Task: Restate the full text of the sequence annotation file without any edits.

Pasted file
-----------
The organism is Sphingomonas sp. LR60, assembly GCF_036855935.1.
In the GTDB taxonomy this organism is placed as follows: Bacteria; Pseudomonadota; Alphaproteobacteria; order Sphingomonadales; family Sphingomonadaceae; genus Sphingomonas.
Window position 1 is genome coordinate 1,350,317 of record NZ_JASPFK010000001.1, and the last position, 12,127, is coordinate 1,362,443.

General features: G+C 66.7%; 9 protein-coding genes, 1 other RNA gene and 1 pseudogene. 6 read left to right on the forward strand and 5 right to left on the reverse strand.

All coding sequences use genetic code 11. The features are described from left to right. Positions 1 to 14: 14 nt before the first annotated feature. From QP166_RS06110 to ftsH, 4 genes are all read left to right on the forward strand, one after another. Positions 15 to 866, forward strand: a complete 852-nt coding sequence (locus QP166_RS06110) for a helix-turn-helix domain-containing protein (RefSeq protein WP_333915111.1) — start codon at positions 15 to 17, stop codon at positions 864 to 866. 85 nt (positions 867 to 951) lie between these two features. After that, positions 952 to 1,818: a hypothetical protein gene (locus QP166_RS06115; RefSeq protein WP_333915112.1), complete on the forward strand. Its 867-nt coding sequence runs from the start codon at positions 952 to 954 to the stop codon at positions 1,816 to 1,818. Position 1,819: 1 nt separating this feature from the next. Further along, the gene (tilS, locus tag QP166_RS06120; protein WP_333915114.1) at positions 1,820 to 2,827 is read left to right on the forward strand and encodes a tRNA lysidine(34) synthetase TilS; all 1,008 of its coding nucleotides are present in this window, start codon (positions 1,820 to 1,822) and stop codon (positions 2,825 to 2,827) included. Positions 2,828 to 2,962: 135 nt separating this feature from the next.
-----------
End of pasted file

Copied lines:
The organism is Sphingomonas sp. LR60, assembly GCF_036855935.1.
In the GTDB taxonomy this organism is placed as follows: Bacteria; Pseudomonadota; Alphaproteobacteria; order Sphingomonadales; family Sphingomonadaceae; genus Sphingomonas.
Window position 1 is genome coordinate 1,350,317 of record NZ_JASPFK010000001.1, and the last position, 12,127, is coordinate 1,362,443.

General features: G+C 66.7%; 9 protein-coding genes, 1 other RNA gene and 1 pseudogene. 6 read left to right on the forward strand and 5 right to left on the reverse strand.

All coding sequences use genetic code 11. The features are described from left to right. Positions 1 to 14: 14 nt before the first annotated feature. From QP166_RS06110 to ftsH, 4 genes are all read left to right on the forward strand, one after another. Positions 15 to 866, forward strand: a complete 852-nt coding sequence (locus QP166_RS06110) for a helix-turn-helix domain-containing protein (RefSeq protein WP_333915111.1) — start codon at positions 15 to 17, stop codon at positions 864 to 866. 85 nt (positions 867 to 951) lie between these two features. After that, positions 952 to 1,818: a hypothetical protein gene (locus QP166_RS06115; RefSeq protein WP_333915112.1), complete on the forward strand. Its 867-nt coding sequence runs from the start codon at positions 952 to 954 to the stop codon at positions 1,816 to 1,818. Position 1,819: 1 nt separating this feature from the next. Further along, the gene (tilS, locus tag QP166_RS06120; protein WP_333915114.1) at positions 1,820 to 2,827 is read left to right on the forward strand and encodes a tRNA lysidine(34) synthetase TilS; all 1,008 of its coding nucleotides are present in this window, start codon (positions 1,820 to 1,822) and stop codon (positions 2,825 to 2,827) included. Positions 2,828 to 2,962: 135 nt separating this feature from the next.